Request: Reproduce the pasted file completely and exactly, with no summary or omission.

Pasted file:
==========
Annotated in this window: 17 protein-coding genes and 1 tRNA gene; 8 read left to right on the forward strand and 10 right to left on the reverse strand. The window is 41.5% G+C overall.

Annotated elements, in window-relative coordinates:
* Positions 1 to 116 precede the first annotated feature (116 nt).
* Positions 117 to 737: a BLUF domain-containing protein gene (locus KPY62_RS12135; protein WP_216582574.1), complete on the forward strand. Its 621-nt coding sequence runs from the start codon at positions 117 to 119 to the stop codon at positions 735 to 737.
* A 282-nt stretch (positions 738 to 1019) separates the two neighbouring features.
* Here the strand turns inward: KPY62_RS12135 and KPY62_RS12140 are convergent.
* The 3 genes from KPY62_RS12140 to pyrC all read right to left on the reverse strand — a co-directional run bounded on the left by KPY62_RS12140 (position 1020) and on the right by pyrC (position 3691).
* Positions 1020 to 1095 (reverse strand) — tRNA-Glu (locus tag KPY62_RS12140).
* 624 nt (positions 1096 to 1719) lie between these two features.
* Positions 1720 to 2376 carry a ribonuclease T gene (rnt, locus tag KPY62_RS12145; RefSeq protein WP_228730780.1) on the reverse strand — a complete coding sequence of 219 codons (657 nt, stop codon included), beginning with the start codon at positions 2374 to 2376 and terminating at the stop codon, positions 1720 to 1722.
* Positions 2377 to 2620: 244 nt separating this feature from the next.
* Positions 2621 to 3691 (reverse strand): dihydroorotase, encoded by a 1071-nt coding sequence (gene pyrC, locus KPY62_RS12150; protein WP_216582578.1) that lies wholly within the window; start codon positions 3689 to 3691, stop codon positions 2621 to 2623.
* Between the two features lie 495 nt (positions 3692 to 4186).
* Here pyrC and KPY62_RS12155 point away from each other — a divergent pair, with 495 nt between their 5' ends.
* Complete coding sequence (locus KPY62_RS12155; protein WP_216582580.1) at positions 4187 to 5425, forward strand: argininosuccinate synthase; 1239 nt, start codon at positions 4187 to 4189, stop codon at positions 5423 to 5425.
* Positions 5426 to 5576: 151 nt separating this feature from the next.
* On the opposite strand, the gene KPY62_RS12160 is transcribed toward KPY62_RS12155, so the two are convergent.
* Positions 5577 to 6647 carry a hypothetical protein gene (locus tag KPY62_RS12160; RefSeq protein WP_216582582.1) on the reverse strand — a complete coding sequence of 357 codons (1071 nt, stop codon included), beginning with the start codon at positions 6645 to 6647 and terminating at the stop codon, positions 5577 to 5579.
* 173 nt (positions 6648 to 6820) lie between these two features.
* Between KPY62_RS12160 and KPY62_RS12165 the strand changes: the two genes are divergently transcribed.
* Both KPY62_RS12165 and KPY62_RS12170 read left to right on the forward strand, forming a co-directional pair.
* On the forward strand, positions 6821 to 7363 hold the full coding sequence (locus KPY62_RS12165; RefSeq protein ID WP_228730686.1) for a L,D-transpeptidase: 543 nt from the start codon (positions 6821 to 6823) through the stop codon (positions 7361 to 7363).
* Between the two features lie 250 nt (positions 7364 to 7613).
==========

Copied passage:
Annotated in this window: 17 protein-coding genes and 1 tRNA gene; 8 read left to right on the forward strand and 10 right to left on the reverse strand. The window is 41.5% G+C overall.

Annotated elements, in window-relative coordinates:
* Positions 1 to 116 precede the first annotated feature (116 nt).
* Positions 117 to 737: a BLUF domain-containing protein gene (locus KPY62_RS12135; protein WP_216582574.1), complete on the forward strand. Its 621-nt coding sequence runs from the start codon at positions 117 to 119 to the stop codon at positions 735 to 737.
* A 282-nt stretch (positions 738 to 1019) separates the two neighbouring features.
* Here the strand turns inward: KPY62_RS12135 and KPY62_RS12140 are convergent.
* The 3 genes from KPY62_RS12140 to pyrC all read right to left on the reverse strand — a co-directional run bounded on the left by KPY62_RS12140 (position 1020) and on the right by pyrC (position 3691).
* Positions 1020 to 1095 (reverse strand) — tRNA-Glu (locus tag KPY62_RS12140).
* 624 nt (positions 1096 to 1719) lie between these two features.
* Positions 1720 to 2376 carry a ribonuclease T gene (rnt, locus tag KPY62_RS12145; RefSeq protein WP_228730780.1) on the reverse strand — a complete coding sequence of 219 codons (657 nt, stop codon included), beginning with the start codon at positions 2374 to 2376 and terminating at the stop codon, positions 1720 to 1722.
* Positions 2377 to 2620: 244 nt separating this feature from the next.
* Positions 2621 to 3691 (reverse strand): dihydroorotase, encoded by a 1071-nt coding sequence (gene pyrC, locus KPY62_RS12150; protein WP_216582578.1) that lies wholly within the window; start codon positions 3689 to 3691, stop codon positions 2621 to 2623.
* Between the two features lie 495 nt (positions 3692 to 4186).
* Here pyrC and KPY62_RS12155 point away from each other — a divergent pair, with 495 nt between their 5' ends.
* Complete coding sequence (locus KPY62_RS12155; protein WP_216582580.1) at positions 4187 to 5425, forward strand: argininosuccinate synthase; 1239 nt, start codon at positions 4187 to 4189, stop codon at positions 5423 to 5425.
* Positions 5426 to 5576: 151 nt separating this feature from the next.
* On the opposite strand, the gene KPY62_RS12160 is transcribed toward KPY62_RS12155, so the two are convergent.
* Positions 5577 to 6647 carry a hypothetical protein gene (locus tag KPY62_RS12160; RefSeq protein WP_216582582.1) on the reverse strand — a complete coding sequence of 357 codons (1071 nt, stop codon included), beginning with the start codon at positions 6645 to 6647 and terminating at the stop codon, positions 5577 to 5579.
* 173 nt (positions 6648 to 6820) lie between these two features.
* Between KPY62_RS12160 and KPY62_RS12165 the strand changes: the two genes are divergently transcribed.
* Both KPY62_RS12165 and KPY62_RS12170 read left to right on the forward strand, forming a co-directional pair.
* On the forward strand, positions 6821 to 7363 hold the full coding sequence (locus KPY62_RS12165; RefSeq protein ID WP_228730686.1) for a L,D-transpeptidase: 543 nt from the start codon (positions 6821 to 6823) through the stop codon (positions 7361 to 7363).
* Between the two features lie 250 nt (positions 7364 to 7613).